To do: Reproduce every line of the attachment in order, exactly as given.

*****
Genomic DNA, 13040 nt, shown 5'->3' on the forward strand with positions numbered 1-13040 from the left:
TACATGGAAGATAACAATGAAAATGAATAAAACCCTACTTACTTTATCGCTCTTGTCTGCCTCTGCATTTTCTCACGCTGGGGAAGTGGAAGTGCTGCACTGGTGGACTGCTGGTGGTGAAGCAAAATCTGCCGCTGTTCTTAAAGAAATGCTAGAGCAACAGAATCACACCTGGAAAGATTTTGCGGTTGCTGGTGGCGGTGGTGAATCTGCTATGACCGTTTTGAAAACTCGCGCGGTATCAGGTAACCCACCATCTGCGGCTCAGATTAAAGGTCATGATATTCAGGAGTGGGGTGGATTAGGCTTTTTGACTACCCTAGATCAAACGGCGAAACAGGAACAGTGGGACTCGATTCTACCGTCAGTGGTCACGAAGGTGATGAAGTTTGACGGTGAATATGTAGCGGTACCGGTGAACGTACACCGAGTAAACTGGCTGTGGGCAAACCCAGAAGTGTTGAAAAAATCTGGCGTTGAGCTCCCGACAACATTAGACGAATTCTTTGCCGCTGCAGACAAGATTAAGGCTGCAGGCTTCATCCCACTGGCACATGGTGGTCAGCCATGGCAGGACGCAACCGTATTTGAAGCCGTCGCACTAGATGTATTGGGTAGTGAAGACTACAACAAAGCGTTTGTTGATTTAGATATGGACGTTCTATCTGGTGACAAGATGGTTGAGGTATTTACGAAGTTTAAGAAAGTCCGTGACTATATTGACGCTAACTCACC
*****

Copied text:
Genomic DNA, 13040 nt, shown 5'->3' on the forward strand with positions numbered 1-13040 from the left:
TACATGGAAGATAACAATGAAAATGAATAAAACCCTACTTACTTTATCGCTCTTGTCTGCCTCTGCATTTTCTCACGCTGGGGAAGTGGAAGTGCTGCACTGGTGGACTGCTGGTGGTGAAGCAAAATCTGCCGCTGTTCTTAAAGAAATGCTAGAGCAACAGAATCACACCTGGAAAGATTTTGCGGTTGCTGGTGGCGGTGGTGAATCTGCTATGACCGTTTTGAAAACTCGCGCGGTATCAGGTAACCCACCATCTGCGGCTCAGATTAAAGGTCATGATATTCAGGAGTGGGGTGGATTAGGCTTTTTGACTACCCTAGATCAAACGGCGAAACAGGAACAGTGGGACTCGATTCTACCGTCAGTGGTCACGAAGGTGATGAAGTTTGACGGTGAATATGTAGCGGTACCGGTGAACGTACACCGAGTAAACTGGCTGTGGGCAAACCCAGAAGTGTTGAAAAAATCTGGCGTTGAGCTCCCGACAACATTAGACGAATTCTTTGCCGCTGCAGACAAGATTAAGGCTGCAGGCTTCATCCCACTGGCACATGGTGGTCAGCCATGGCAGGACGCAACCGTATTTGAAGCCGTCGCACTAGATGTATTGGGTAGTGAAGACTACAACAAAGCGTTTGTTGATTTAGATATGGACGTTCTATCTGGTGACAAGATGGTTGAGGTATTTACGAAGTTTAAGAAAGTCCGTGACTATATTGACGCTAACTCACC